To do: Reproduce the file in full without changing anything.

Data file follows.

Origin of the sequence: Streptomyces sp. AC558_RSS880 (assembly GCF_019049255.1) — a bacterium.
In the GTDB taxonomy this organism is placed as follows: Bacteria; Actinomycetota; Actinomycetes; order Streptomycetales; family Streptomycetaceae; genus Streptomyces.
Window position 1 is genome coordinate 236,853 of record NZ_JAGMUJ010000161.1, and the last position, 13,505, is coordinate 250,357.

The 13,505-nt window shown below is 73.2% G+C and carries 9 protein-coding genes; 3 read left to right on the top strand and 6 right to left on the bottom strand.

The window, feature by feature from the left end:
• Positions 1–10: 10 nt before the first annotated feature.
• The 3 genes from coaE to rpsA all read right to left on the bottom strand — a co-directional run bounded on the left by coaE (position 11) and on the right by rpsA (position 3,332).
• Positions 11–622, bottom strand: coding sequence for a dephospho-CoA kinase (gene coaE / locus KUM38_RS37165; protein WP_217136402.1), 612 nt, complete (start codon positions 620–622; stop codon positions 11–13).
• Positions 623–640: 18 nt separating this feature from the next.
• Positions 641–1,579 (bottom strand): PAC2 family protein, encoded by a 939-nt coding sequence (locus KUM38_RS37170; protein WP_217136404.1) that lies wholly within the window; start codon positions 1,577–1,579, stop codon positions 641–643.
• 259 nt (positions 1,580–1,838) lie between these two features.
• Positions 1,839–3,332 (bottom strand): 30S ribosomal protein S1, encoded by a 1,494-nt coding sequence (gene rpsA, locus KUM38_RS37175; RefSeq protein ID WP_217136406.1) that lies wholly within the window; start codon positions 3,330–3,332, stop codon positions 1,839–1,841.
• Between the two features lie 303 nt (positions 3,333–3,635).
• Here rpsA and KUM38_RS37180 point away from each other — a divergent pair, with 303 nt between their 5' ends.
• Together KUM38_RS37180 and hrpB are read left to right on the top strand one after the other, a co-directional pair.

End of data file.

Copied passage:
Origin of the sequence: Streptomyces sp. AC558_RSS880 (assembly GCF_019049255.1) — a bacterium.
In the GTDB taxonomy this organism is placed as follows: Bacteria; Actinomycetota; Actinomycetes; order Streptomycetales; family Streptomycetaceae; genus Streptomyces.
Window position 1 is genome coordinate 236,853 of record NZ_JAGMUJ010000161.1, and the last position, 13,505, is coordinate 250,357.

The 13,505-nt window shown below is 73.2% G+C and carries 9 protein-coding genes; 3 read left to right on the top strand and 6 right to left on the bottom strand.

The window, feature by feature from the left end:
• Positions 1–10: 10 nt before the first annotated feature.
• The 3 genes from coaE to rpsA all read right to left on the bottom strand — a co-directional run bounded on the left by coaE (position 11) and on the right by rpsA (position 3,332).
• Positions 11–622, bottom strand: coding sequence for a dephospho-CoA kinase (gene coaE / locus KUM38_RS37165; protein WP_217136402.1), 612 nt, complete (start codon positions 620–622; stop codon positions 11–13).
• Positions 623–640: 18 nt separating this feature from the next.
• Positions 641–1,579 (bottom strand): PAC2 family protein, encoded by a 939-nt coding sequence (locus KUM38_RS37170; protein WP_217136404.1) that lies wholly within the window; start codon positions 1,577–1,579, stop codon positions 641–643.
• 259 nt (positions 1,580–1,838) lie between these two features.
• Positions 1,839–3,332 (bottom strand): 30S ribosomal protein S1, encoded by a 1,494-nt coding sequence (gene rpsA, locus KUM38_RS37175; RefSeq protein ID WP_217136406.1) that lies wholly within the window; start codon positions 3,330–3,332, stop codon positions 1,839–1,841.
• Between the two features lie 303 nt (positions 3,333–3,635).
• Here rpsA and KUM38_RS37180 point away from each other — a divergent pair, with 303 nt between their 5' ends.
• Together KUM38_RS37180 and hrpB are read left to right on the top strand one after the other, a co-directional pair.